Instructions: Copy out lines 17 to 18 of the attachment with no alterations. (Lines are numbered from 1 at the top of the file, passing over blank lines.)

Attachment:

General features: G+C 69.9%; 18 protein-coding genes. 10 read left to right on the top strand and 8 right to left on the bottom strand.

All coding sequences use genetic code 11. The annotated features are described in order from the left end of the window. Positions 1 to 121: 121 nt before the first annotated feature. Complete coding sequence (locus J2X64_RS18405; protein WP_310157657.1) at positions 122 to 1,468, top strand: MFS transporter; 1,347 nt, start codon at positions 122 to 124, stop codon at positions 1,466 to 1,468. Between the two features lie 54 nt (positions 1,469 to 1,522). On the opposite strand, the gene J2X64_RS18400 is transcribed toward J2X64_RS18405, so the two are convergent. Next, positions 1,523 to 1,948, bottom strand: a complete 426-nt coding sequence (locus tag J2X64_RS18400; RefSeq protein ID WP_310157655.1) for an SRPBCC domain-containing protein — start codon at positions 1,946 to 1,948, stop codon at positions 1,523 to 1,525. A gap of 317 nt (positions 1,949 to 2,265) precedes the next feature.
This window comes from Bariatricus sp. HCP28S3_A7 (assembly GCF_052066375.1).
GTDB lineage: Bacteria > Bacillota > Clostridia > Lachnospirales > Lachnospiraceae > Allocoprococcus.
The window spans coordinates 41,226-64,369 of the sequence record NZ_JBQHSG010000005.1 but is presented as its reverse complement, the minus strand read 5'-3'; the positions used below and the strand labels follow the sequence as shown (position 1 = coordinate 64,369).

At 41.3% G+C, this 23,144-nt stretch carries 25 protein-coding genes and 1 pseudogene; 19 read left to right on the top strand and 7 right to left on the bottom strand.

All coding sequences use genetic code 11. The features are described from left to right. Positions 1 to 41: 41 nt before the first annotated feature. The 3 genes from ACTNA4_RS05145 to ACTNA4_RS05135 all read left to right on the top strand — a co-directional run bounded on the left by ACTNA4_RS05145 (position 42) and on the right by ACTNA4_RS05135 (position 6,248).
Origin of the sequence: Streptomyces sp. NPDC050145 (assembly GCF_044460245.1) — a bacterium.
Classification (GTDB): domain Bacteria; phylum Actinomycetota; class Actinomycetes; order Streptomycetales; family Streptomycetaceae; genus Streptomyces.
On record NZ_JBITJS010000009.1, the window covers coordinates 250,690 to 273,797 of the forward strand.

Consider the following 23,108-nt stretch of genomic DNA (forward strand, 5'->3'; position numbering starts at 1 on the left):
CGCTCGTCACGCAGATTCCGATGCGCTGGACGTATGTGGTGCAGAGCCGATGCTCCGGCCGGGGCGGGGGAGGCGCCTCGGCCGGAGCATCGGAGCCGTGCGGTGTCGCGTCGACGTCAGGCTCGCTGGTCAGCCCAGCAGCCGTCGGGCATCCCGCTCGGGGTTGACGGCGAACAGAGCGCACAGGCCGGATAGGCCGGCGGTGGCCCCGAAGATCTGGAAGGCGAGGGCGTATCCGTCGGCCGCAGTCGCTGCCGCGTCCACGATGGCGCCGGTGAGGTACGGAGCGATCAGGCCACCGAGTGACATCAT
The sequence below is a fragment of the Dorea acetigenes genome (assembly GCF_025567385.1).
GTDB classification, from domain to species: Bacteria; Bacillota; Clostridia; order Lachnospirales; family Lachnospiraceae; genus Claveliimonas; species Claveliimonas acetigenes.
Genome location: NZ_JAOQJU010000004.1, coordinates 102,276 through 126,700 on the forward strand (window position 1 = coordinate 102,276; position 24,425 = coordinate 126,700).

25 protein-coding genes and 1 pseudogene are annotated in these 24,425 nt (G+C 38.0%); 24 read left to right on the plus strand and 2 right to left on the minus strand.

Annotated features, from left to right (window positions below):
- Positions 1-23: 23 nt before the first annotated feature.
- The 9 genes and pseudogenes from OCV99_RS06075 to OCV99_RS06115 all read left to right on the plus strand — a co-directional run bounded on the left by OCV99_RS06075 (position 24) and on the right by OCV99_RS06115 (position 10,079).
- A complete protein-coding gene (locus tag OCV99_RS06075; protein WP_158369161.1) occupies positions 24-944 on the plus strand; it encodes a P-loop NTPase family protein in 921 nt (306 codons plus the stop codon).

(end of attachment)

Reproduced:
Annotated features, from left to right (window positions below):
- Positions 1-23: 23 nt before the first annotated feature.